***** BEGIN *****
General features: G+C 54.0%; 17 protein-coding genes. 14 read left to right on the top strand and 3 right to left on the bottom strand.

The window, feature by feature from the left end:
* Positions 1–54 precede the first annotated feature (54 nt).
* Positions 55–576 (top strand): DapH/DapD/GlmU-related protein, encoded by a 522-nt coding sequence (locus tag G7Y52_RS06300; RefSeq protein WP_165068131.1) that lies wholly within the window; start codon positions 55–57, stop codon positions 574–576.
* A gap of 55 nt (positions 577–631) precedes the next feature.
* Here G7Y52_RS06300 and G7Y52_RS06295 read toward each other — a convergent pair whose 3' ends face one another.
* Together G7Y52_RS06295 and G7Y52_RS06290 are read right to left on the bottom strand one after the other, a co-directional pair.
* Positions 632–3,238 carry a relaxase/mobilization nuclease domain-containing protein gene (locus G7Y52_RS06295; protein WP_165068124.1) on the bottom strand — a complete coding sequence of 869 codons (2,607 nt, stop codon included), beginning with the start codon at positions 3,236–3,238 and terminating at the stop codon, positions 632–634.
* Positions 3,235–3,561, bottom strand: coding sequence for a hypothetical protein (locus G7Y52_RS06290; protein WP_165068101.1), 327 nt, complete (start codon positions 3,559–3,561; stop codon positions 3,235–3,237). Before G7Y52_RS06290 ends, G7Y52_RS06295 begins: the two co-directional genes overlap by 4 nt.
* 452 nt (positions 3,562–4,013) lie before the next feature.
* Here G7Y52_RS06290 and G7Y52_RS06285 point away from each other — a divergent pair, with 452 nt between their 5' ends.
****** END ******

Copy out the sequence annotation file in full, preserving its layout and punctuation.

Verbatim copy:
General features: G+C 54.0%; 17 protein-coding genes. 14 read left to right on the top strand and 3 right to left on the bottom strand.

The window, feature by feature from the left end:
* Positions 1–54 precede the first annotated feature (54 nt).
* Positions 55–576 (top strand): DapH/DapD/GlmU-related protein, encoded by a 522-nt coding sequence (locus tag G7Y52_RS06300; RefSeq protein WP_165068131.1) that lies wholly within the window; start codon positions 55–57, stop codon positions 574–576.
* A gap of 55 nt (positions 577–631) precedes the next feature.
* Here G7Y52_RS06300 and G7Y52_RS06295 read toward each other — a convergent pair whose 3' ends face one another.
* Together G7Y52_RS06295 and G7Y52_RS06290 are read right to left on the bottom strand one after the other, a co-directional pair.
* Positions 632–3,238 carry a relaxase/mobilization nuclease domain-containing protein gene (locus G7Y52_RS06295; protein WP_165068124.1) on the bottom strand — a complete coding sequence of 869 codons (2,607 nt, stop codon included), beginning with the start codon at positions 3,236–3,238 and terminating at the stop codon, positions 632–634.
* Positions 3,235–3,561, bottom strand: coding sequence for a hypothetical protein (locus G7Y52_RS06290; protein WP_165068101.1), 327 nt, complete (start codon positions 3,559–3,561; stop codon positions 3,235–3,237). Before G7Y52_RS06290 ends, G7Y52_RS06295 begins: the two co-directional genes overlap by 4 nt.
* 452 nt (positions 3,562–4,013) lie before the next feature.
* Here G7Y52_RS06290 and G7Y52_RS06285 point away from each other — a divergent pair, with 452 nt between their 5' ends.